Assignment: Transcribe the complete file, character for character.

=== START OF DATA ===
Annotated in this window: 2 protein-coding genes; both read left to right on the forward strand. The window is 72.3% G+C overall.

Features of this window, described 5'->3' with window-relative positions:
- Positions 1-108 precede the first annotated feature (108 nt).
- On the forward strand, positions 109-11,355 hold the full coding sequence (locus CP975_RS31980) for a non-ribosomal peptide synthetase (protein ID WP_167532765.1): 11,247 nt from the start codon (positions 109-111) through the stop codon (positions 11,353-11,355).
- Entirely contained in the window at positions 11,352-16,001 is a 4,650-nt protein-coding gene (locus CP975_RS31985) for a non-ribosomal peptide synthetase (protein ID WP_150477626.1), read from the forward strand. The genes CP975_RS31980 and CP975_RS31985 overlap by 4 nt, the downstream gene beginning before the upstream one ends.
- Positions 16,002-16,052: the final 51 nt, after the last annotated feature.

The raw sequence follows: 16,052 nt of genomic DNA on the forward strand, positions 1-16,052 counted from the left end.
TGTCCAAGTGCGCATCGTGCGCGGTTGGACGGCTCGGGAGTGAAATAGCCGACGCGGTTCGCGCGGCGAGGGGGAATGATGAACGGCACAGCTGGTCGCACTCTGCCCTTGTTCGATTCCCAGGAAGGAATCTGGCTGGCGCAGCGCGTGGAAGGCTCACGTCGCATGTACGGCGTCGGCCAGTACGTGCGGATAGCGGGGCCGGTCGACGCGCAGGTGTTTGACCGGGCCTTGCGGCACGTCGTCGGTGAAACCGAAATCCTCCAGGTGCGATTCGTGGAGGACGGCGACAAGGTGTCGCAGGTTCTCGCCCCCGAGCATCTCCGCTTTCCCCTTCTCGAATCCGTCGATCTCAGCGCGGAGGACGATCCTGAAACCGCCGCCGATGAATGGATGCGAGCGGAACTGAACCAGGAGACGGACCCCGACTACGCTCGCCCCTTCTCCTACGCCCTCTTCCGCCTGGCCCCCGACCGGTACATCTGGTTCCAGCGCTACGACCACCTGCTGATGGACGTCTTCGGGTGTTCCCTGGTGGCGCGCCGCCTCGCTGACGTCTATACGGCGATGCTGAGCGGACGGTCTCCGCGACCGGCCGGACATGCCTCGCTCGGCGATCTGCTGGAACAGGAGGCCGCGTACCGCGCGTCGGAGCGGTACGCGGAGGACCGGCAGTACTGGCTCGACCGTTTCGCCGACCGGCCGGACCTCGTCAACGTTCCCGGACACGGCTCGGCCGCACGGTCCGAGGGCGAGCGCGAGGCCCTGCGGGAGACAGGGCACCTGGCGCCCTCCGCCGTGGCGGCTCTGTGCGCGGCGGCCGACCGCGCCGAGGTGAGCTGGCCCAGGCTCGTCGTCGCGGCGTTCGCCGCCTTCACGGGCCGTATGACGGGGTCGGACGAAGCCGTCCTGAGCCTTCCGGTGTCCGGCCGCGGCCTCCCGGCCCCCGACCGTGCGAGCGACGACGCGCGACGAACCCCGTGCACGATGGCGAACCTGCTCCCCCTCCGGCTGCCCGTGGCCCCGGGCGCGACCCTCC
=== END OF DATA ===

Annotated in this window: 2 protein-coding genes; both read left to right on the forward strand. The window is 72.3% G+C overall.

Features of this window, described 5'->3' with window-relative positions:
- Positions 1-108 precede the first annotated feature (108 nt).
- On the forward strand, positions 109-11,355 hold the full coding sequence (locus CP975_RS31980) for a non-ribosomal peptide synthetase (protein ID WP_167532765.1): 11,247 nt from the start codon (positions 109-111) through the stop codon (positions 11,353-11,355).
- Entirely contained in the window at positions 11,352-16,001 is a 4,650-nt protein-coding gene (locus CP975_RS31985) for a non-ribosomal peptide synthetase (protein ID WP_150477626.1), read from the forward strand. The genes CP975_RS31980 and CP975_RS31985 overlap by 4 nt, the downstream gene beginning before the upstream one ends.
- Positions 16,002-16,052: the final 51 nt, after the last annotated feature.

The raw sequence follows: 16,052 nt of genomic DNA on the forward strand, positions 1-16,052 counted from the left end.
TGTCCAAGTGCGCATCGTGCGCGGTTGGACGGCTCGGGAGTGAAATAGCCGACGCGGTTCGCGCGGCGAGGGGGAATGATGAACGGCACAGCTGGTCGCACTCTGCCCTTGTTCGATTCCCAGGAAGGAATCTGGCTGGCGCAGCGCGTGGAAGGCTCACGTCGCATGTACGGCGTCGGCCAGTACGTGCGGATAGCGGGGCCGGTCGACGCGCAGGTGTTTGACCGGGCCTTGCGGCACGTCGTCGGTGAAACCGAAATCCTCCAGGTGCGATTCGTGGAGGACGGCGACAAGGTGTCGCAGGTTCTCGCCCCCGAGCATCTCCGCTTTCCCCTTCTCGAATCCGTCGATCTCAGCGCGGAGGACGATCCTGAAACCGCCGCCGATGAATGGATGCGAGCGGAACTGAACCAGGAGACGGACCCCGACTACGCTCGCCCCTTCTCCTACGCCCTCTTCCGCCTGGCCCCCGACCGGTACATCTGGTTCCAGCGCTACGACCACCTGCTGATGGACGTCTTCGGGTGTTCCCTGGTGGCGCGCCGCCTCGCTGACGTCTATACGGCGATGCTGAGCGGACGGTCTCCGCGACCGGCCGGACATGCCTCGCTCGGCGATCTGCTGGAACAGGAGGCCGCGTACCGCGCGTCGGAGCGGTACGCGGAGGACCGGCAGTACTGGCTCGACCGTTTCGCCGACCGGCCGGACCTCGTCAACGTTCCCGGACACGGCTCGGCCGCACGGTCCGAGGGCGAGCGCGAGGCCCTGCGGGAGACAGGGCACCTGGCGCCCTCCGCCGTGGCGGCTCTGTGCGCGGCGGCCGACCGCGCCGAGGTGAGCTGGCCCAGGCTCGTCGTCGCGGCGTTCGCCGCCTTCACGGGCCGTATGACGGGGTCGGACGAAGCCGTCCTGAGCCTTCCGGTGTCCGGCCGCGGCCTCCCGGCCCCCGACCGTGCGAGCGACGACGCGCGACGAACCCCGTGCACGATGGCGAACCTGCTCCCCCTCCGGCTGCCCGTGGCCCCGGGCGCGACCCTCC